Based on a true story of a group of former strippers who conned men out of thousands of dollars, “Hustlers” is a film starring and made by women that explores a subject matter that typically exploits women. Writer/director Lorene Scafaria makes it clear we aren’t seeing things through a male gaze and showcases a diversity of woman, including the plus-size Lizzo and transgender Trace Lysette. Scafaria gets a career-best performance from Jennifer Lopez and equally strong work from Constance Wu.
This is the kind of movie that was Hollywood’s bread and butter in the 1980s through to the early 2000s: a smart, character-driven comedy. Sadly, this is now a film that gets lost in the mix. Emma Thompson stars as a cold, distant late night host out-of-touch with her writing staff and audience who hires a female writer (Mindy Kaling) to improve her image. Given the character dynamics, there have been comparisons to “The Devil Wears Prada,” but this is the better film thanks to a smart script from Kaling that side steps familiar cliches and addresses relevant issues sexism, racism and ageism in the workplace.
This is a smart, funny romantic comedy combined with a political satire that is powered by the unlikely, but palpable chemistry between Charlize Theron as a female presidential candidate, and Seth Rogen as her speech writer. In many ways, “Long Shot” is a gender-reversed version of “Pretty Woman.” The difference is that Rogen’s rough-around-the-edges character doesn’t have to go through a Pygmalion-like transformation. Significantly, the film doesn’t try to change Theron’s Type-A personality either. It is refreshing to see a relationship in a romantic comedy based on mutual respect and admiration.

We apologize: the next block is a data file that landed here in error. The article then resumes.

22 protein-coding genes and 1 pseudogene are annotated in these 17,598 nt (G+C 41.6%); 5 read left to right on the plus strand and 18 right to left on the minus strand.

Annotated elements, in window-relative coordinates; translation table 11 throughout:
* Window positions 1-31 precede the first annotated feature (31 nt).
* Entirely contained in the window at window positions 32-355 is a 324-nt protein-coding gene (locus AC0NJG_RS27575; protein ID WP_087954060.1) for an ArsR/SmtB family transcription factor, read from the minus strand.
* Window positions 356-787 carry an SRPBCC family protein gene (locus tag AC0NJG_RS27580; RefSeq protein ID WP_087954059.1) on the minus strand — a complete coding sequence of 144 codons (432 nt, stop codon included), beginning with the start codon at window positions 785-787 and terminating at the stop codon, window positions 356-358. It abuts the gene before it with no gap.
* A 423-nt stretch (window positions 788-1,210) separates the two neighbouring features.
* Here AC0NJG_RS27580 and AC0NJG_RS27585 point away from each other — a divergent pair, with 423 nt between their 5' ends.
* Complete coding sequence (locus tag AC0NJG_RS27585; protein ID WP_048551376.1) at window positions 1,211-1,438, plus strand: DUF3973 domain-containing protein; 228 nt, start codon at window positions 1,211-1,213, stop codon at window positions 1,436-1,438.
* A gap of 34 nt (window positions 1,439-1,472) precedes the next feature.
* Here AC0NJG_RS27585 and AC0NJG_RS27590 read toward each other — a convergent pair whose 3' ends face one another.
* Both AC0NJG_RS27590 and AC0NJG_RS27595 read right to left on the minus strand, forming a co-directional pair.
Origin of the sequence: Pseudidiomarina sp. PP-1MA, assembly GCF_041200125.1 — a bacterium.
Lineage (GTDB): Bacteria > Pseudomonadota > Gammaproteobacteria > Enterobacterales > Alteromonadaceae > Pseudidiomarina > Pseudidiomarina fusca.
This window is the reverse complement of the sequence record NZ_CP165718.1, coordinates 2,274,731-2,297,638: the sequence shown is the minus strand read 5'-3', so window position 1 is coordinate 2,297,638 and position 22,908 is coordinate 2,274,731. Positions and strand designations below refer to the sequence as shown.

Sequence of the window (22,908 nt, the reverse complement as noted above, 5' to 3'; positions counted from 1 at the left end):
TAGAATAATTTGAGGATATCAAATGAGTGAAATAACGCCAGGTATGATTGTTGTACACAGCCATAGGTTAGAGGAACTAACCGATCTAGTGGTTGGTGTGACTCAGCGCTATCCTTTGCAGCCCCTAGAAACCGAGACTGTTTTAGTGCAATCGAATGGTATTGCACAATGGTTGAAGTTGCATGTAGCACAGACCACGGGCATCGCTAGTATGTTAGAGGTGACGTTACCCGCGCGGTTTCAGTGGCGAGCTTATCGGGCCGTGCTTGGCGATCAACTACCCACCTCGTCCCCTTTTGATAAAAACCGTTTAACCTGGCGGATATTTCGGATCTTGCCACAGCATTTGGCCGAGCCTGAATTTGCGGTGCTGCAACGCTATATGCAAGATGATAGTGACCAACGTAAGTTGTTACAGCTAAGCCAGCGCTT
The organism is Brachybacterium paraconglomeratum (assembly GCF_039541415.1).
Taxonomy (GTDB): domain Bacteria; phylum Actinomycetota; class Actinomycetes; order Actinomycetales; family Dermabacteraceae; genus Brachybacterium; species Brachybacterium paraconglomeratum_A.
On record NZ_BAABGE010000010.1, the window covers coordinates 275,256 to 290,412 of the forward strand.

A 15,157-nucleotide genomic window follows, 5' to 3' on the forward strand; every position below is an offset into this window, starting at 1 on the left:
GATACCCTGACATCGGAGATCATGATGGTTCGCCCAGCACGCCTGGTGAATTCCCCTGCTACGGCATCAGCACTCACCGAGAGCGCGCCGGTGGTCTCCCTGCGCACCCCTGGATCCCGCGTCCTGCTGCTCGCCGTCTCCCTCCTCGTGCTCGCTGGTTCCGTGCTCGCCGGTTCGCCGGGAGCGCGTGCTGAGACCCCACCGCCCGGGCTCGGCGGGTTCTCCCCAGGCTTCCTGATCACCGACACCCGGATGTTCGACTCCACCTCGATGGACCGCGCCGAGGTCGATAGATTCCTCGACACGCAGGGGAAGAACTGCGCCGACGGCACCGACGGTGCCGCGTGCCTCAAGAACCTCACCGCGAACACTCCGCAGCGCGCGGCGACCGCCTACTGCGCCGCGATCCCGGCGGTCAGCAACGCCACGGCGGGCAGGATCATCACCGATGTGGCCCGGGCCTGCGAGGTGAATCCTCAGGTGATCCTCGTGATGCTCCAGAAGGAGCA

Writer/director Noah Baumbach’s exploration of divorce is an honest look at a relationship in turmoil featuring truthful writing that is matched by equally genuine performances from Adam Driver and Scarlett Johannson. Johannson has a several-minutes long one-take monologue that is a stunner. “Marriage Story” is also an actors’ showcase for the supporting cast, including Laura Dern, Alan Alda and Ray Liotta as a trio of very different lawyers. “Marriage Story” doesn’t have a traditionally happy ending, but comes to a place of understanding, which is something we could use more of in the world.
This South Korean film from writer/director Bong Joon Ho is part social satire and part low-key thriller. The son of a poor, unmotivated family gets the chance to work for an uppercrust family. Seeing an opportunity, he slowly manipulates his new employers into hiring his entire family. We are aligned with characters who in another film would’ve likely been seen as villains, but, as the film progresses, we begin to understand them more and grow resentful of the wealthy family. What starts as a black comedy becomes a nuanced character study.